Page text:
Providing a constant water supply, means of transportation, and fertile farming ground, but also serving as a site of frequent flooding, the Brazos River shaped the story of the communities which grew upon its banks. Throughout history, it has proven a constant thread in the life of Waco. Though it benefited local farmers such as the Waco Indians and subsequent white cotton planters, the river hindered merchants in the late nineteenth century who possessed no means of crossing the often volatile waters. The construction of the suspension bridge in the 1870s provided the first reliable means of crossing the Brazos, while also establishing Waco as a commercial hub. Violent flooding in the early twentieth century prompted efforts to control the river and its tributaries, leading to the creation of Lake Waco. Today, the tension created between the river’s assets as a resource and its dangerous waters continues to shape the history of Waco.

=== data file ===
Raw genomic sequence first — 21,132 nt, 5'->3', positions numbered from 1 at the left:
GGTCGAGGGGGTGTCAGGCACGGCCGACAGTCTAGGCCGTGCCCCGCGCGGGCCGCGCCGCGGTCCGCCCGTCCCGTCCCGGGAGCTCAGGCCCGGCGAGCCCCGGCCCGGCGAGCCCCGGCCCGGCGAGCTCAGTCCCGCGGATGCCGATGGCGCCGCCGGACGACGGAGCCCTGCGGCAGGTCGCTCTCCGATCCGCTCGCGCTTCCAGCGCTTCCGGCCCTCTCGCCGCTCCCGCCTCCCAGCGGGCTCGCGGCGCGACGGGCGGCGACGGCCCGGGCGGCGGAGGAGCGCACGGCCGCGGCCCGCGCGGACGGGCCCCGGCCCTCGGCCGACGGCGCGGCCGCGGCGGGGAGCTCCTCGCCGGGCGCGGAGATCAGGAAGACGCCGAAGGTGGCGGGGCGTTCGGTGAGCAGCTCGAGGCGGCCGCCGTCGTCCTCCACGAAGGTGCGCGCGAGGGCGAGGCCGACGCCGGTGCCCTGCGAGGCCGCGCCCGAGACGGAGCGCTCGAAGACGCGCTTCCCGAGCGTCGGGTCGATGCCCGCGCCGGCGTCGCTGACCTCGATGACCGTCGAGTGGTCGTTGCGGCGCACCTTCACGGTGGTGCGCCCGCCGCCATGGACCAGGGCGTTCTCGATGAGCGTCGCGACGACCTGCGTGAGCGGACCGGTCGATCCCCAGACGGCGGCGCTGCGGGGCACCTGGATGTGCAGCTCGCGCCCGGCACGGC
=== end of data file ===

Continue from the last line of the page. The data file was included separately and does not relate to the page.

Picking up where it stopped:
This tour highlights a few of the sites impacted by the Brazos River and invites you to explore the way in which the waterway shaped the city’s history.